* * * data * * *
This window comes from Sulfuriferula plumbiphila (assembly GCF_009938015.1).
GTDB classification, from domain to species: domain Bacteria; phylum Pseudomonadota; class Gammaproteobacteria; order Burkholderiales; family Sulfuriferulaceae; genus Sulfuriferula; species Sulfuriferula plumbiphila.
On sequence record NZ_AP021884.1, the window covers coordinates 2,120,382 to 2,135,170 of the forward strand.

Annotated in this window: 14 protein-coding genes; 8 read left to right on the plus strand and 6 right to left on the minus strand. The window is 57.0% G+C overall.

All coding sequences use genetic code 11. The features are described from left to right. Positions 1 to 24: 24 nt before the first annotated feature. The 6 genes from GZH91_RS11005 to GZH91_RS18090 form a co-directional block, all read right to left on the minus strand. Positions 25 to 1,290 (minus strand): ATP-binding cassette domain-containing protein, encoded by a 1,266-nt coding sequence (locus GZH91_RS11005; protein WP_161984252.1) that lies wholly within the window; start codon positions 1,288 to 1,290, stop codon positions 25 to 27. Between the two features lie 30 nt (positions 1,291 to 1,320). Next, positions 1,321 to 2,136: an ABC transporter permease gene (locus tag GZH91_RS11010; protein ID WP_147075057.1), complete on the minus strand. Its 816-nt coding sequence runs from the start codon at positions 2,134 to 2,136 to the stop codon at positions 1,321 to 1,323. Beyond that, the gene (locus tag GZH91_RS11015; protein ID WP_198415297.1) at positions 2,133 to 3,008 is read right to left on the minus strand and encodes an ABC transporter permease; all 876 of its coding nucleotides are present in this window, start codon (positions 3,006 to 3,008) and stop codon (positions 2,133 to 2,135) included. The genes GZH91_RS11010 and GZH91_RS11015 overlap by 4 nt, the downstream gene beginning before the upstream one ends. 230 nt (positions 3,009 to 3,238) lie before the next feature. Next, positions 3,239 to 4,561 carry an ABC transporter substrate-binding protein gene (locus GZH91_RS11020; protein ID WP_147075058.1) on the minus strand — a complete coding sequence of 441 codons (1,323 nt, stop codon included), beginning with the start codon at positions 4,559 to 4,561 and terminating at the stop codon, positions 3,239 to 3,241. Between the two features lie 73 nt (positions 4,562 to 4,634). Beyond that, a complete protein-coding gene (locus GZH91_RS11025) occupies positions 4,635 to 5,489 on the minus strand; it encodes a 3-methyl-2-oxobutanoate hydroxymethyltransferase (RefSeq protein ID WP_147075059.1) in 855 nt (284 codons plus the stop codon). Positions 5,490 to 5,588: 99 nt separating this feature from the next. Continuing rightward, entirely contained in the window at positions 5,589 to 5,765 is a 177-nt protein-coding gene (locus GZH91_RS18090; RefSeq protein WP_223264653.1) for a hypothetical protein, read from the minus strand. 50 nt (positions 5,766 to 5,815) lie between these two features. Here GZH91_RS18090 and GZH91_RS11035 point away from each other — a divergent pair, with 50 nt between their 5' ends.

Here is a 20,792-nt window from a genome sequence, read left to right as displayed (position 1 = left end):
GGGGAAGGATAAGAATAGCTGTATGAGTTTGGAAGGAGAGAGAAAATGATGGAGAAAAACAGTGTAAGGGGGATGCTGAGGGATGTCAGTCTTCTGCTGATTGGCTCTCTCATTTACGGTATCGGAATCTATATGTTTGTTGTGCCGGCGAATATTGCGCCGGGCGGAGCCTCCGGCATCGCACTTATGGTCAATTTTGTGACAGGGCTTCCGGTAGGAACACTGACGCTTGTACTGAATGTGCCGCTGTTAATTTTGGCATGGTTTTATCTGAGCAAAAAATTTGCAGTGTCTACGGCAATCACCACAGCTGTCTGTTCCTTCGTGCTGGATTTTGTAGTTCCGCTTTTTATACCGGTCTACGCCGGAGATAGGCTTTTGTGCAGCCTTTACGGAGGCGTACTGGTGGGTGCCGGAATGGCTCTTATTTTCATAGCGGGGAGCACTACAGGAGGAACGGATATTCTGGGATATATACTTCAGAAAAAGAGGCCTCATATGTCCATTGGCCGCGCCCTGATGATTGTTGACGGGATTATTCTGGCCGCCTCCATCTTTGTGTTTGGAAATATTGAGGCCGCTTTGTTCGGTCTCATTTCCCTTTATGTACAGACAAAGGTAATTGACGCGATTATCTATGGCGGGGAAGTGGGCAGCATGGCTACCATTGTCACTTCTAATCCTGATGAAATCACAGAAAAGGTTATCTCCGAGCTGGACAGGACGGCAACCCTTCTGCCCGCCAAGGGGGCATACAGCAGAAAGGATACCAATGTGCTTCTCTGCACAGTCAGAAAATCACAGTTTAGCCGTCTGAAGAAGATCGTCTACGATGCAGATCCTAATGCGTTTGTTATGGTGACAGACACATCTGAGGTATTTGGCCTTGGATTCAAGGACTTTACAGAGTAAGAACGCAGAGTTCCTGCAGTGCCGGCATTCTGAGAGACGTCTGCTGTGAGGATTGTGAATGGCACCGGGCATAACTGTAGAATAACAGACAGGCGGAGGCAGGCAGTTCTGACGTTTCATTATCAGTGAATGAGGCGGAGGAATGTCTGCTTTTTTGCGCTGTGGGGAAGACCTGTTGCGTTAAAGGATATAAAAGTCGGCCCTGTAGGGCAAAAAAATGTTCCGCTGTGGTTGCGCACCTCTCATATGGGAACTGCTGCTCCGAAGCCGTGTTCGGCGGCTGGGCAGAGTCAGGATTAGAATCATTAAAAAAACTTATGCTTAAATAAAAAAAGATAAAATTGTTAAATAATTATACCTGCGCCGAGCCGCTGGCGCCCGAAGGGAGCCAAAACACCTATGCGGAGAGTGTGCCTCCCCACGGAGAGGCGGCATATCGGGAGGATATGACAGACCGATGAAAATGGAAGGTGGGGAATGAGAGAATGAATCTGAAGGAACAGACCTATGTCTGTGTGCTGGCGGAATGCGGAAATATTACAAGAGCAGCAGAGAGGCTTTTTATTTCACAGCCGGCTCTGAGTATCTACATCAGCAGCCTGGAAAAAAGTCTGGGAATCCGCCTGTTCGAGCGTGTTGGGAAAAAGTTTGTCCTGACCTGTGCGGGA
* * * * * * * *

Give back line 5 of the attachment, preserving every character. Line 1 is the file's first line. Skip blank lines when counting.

All coding sequences use genetic code 11. The features are described from left to right. Positions 1 to 24: 24 nt before the first annotated feature. The 6 genes from GZH91_RS11005 to GZH91_RS18090 form a co-directional block, all read right to left on the minus strand. Positions 25 to 1,290 (minus strand): ATP-binding cassette domain-containing protein, encoded by a 1,266-nt coding sequence (locus GZH91_RS11005; protein WP_161984252.1) that lies wholly within the window; start codon positions 1,288 to 1,290, stop codon positions 25 to 27. Between the two features lie 30 nt (positions 1,291 to 1,320). Next, positions 1,321 to 2,136: an ABC transporter permease gene (locus tag GZH91_RS11010; protein ID WP_147075057.1), complete on the minus strand. Its 816-nt coding sequence runs from the start codon at positions 2,134 to 2,136 to the stop codon at positions 1,321 to 1,323. Beyond that, the gene (locus tag GZH91_RS11015; protein ID WP_198415297.1) at positions 2,133 to 3,008 is read right to left on the minus strand and encodes an ABC transporter permease; all 876 of its coding nucleotides are present in this window, start codon (positions 3,006 to 3,008) and stop codon (positions 2,133 to 2,135) included. The genes GZH91_RS11010 and GZH91_RS11015 overlap by 4 nt, the downstream gene beginning before the upstream one ends. 230 nt (positions 3,009 to 3,238) lie before the next feature. Next, positions 3,239 to 4,561 carry an ABC transporter substrate-binding protein gene (locus GZH91_RS11020; protein ID WP_147075058.1) on the minus strand — a complete coding sequence of 441 codons (1,323 nt, stop codon included), beginning with the start codon at positions 4,559 to 4,561 and terminating at the stop codon, positions 3,239 to 3,241. Between the two features lie 73 nt (positions 4,562 to 4,634). Beyond that, a complete protein-coding gene (locus GZH91_RS11025) occupies positions 4,635 to 5,489 on the minus strand; it encodes a 3-methyl-2-oxobutanoate hydroxymethyltransferase (RefSeq protein ID WP_147075059.1) in 855 nt (284 codons plus the stop codon). Positions 5,490 to 5,588: 99 nt separating this feature from the next. Continuing rightward, entirely contained in the window at positions 5,589 to 5,765 is a 177-nt protein-coding gene (locus GZH91_RS18090; RefSeq protein WP_223264653.1) for a hypothetical protein, read from the minus strand. 50 nt (positions 5,766 to 5,815) lie between these two features. Here GZH91_RS18090 and GZH91_RS11035 point away from each other — a divergent pair, with 50 nt between their 5' ends.